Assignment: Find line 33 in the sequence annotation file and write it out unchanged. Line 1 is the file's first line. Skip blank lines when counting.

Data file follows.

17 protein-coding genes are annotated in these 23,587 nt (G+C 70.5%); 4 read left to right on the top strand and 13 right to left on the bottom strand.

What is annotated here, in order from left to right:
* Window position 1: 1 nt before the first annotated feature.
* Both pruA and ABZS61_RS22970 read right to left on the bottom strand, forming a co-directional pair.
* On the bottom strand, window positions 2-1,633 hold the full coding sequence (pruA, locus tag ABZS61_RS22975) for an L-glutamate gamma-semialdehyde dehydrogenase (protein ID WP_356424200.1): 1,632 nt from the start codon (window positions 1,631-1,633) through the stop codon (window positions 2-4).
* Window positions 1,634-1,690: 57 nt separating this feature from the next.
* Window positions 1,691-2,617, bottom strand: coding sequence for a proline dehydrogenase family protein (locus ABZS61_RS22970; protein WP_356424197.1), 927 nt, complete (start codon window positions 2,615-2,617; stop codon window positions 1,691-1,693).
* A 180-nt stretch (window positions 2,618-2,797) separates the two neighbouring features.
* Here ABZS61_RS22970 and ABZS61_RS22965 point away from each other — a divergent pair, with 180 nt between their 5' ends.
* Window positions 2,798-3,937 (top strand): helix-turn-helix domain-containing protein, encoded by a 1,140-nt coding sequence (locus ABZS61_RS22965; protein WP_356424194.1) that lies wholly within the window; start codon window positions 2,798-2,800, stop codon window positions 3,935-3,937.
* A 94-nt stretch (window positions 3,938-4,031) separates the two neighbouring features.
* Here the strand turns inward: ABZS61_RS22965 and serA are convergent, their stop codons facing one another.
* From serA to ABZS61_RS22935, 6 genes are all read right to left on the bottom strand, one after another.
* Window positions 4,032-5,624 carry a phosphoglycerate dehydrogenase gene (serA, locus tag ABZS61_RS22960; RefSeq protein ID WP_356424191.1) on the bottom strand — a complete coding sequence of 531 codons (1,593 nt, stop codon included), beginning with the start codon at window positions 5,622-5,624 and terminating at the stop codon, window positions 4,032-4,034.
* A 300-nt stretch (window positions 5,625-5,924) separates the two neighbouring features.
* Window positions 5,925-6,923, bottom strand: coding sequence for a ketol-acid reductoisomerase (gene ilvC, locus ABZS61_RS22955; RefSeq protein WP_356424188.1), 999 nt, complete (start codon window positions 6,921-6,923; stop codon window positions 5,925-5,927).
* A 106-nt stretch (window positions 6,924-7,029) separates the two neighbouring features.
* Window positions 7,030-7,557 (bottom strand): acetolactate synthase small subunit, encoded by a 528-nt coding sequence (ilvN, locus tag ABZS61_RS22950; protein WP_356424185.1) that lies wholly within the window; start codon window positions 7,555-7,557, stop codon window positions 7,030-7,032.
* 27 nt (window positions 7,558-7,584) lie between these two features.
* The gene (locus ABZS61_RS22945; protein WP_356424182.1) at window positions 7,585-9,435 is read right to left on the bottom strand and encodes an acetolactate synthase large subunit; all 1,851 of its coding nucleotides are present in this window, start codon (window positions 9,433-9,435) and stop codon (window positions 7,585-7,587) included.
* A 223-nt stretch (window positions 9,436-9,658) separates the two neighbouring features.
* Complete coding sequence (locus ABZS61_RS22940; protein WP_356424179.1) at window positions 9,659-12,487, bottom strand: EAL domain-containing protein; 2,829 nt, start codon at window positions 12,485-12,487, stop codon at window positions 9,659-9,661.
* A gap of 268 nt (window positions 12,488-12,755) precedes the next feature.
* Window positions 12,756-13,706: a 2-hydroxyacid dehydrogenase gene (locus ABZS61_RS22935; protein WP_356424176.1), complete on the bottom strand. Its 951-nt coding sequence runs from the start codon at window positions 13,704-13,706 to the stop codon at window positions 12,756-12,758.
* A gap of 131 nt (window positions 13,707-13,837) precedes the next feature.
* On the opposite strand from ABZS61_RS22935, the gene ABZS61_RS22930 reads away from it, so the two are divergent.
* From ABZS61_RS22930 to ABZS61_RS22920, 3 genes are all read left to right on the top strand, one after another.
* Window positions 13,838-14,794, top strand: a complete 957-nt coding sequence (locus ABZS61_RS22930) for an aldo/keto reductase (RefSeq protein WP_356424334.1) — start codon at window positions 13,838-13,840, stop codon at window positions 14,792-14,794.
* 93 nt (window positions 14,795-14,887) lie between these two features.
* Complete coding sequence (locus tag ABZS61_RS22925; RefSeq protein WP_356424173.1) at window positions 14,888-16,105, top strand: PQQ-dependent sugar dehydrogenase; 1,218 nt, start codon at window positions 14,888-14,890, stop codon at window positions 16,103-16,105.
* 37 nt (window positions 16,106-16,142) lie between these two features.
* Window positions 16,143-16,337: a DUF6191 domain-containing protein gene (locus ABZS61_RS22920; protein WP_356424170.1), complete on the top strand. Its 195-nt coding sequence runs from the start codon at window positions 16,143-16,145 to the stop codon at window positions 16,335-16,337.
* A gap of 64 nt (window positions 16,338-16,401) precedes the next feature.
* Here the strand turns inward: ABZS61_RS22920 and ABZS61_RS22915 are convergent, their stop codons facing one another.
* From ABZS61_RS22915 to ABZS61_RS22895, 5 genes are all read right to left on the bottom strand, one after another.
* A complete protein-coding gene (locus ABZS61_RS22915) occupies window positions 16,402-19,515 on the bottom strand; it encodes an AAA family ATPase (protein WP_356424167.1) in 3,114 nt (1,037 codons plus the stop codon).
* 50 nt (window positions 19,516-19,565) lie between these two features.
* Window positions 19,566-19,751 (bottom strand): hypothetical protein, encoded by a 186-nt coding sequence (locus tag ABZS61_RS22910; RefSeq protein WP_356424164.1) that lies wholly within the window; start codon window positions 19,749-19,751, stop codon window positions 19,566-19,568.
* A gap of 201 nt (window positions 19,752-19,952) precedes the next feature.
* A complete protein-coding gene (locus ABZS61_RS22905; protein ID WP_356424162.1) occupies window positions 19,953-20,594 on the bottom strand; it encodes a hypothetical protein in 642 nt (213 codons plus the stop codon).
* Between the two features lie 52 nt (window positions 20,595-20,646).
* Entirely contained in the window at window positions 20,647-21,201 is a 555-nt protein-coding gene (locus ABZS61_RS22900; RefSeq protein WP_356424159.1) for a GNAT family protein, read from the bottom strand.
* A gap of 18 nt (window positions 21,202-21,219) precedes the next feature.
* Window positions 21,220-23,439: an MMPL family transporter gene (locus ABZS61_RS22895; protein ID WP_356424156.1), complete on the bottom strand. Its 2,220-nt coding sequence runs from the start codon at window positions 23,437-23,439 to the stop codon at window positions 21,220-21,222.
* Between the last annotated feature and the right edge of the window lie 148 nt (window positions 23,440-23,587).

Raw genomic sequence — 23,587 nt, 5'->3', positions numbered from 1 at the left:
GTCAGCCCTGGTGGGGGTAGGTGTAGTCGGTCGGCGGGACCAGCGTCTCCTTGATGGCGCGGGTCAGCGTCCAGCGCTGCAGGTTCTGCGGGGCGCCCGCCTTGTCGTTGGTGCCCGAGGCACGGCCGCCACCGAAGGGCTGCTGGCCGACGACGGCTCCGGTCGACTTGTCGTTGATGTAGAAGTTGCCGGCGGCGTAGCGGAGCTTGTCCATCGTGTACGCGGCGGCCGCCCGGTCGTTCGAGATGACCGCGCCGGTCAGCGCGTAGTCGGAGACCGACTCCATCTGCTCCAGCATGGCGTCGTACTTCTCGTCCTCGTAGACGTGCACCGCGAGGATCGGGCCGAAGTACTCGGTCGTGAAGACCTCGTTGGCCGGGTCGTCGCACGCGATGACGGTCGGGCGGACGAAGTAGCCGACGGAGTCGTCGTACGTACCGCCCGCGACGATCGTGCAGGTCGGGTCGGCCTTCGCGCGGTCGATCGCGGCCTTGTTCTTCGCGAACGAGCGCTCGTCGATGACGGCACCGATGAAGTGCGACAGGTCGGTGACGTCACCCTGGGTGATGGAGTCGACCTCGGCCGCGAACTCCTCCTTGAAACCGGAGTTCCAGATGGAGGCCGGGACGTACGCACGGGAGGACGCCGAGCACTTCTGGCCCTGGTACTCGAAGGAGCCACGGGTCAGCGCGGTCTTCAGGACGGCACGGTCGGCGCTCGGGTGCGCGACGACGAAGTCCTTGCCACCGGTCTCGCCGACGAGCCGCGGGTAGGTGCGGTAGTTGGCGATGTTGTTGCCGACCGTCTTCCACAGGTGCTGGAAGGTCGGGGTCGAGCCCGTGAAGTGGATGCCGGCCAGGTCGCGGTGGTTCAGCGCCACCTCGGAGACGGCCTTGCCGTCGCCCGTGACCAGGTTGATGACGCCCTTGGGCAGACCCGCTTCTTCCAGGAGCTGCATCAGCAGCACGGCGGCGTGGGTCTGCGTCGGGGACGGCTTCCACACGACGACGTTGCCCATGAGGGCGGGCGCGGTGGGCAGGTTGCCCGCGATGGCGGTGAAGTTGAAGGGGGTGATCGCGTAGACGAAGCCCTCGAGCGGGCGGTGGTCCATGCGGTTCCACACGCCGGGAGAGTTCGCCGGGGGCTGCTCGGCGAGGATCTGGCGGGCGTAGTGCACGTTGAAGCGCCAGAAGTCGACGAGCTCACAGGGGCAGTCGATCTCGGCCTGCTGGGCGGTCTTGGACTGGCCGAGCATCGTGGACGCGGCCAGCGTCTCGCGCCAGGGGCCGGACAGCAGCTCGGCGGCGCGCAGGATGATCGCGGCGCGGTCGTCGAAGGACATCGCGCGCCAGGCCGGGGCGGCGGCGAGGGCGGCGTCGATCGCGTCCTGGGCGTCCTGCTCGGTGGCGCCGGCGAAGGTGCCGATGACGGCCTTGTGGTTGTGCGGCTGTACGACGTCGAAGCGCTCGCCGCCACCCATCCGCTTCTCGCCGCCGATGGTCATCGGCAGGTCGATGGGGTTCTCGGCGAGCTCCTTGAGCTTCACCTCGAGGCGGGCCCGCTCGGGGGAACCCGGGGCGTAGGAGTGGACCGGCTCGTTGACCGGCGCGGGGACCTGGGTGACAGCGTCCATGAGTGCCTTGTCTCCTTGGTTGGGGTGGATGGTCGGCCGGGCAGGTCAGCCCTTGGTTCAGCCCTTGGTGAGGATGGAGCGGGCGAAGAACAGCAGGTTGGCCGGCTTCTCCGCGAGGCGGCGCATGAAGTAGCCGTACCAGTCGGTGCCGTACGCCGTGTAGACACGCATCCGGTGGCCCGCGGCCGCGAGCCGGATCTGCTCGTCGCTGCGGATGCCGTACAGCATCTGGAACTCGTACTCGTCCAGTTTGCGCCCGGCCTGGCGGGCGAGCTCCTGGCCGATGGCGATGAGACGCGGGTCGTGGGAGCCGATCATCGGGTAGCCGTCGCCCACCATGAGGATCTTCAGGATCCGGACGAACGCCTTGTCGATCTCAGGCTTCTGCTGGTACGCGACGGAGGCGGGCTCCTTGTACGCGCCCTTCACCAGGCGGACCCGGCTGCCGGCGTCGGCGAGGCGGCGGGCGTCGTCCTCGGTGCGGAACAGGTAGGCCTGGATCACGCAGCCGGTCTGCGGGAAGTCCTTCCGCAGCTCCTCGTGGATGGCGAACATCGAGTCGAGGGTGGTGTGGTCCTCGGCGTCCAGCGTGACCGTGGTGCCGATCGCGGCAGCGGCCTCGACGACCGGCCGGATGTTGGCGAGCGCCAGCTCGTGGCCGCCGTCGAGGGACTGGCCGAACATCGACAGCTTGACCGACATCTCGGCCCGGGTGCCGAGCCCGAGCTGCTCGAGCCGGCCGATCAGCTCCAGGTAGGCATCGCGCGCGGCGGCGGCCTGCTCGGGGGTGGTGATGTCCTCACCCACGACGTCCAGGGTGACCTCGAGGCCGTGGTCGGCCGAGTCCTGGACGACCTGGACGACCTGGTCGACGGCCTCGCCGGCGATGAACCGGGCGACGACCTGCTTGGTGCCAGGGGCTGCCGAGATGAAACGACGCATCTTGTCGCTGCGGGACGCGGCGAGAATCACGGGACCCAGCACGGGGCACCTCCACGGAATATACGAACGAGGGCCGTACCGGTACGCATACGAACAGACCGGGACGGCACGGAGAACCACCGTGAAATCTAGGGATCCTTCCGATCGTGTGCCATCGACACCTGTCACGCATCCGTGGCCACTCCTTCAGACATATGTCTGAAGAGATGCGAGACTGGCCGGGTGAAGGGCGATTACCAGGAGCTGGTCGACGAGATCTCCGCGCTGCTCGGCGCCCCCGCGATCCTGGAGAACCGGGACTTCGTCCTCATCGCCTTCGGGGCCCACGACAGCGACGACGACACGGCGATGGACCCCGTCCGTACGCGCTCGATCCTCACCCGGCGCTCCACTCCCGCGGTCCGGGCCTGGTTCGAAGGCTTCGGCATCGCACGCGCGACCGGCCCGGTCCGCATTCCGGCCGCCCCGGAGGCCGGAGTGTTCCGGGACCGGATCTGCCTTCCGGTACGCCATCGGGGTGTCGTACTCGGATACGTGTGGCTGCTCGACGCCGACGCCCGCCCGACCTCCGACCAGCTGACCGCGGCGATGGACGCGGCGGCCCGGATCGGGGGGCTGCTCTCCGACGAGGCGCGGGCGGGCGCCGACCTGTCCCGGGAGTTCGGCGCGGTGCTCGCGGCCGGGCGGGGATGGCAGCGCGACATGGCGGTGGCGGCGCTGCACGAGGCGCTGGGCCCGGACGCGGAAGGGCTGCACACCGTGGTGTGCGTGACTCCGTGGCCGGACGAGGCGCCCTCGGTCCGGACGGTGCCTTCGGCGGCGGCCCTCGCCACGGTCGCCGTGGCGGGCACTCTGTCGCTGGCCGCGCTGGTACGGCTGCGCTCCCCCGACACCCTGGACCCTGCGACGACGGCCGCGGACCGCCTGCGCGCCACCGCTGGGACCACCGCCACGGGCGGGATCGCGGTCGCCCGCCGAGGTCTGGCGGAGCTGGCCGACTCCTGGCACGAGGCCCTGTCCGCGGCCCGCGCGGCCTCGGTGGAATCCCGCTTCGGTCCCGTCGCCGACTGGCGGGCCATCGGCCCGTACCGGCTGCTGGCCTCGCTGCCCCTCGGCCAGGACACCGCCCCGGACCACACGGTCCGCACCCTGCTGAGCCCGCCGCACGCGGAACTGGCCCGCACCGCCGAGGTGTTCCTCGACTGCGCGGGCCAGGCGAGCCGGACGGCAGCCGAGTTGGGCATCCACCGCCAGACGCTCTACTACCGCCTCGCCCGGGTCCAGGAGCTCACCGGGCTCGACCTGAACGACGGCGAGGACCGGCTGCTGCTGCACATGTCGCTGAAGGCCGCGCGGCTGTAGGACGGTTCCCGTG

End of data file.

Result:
* A gap of 64 nt (window positions 16,338-16,401) precedes the next feature.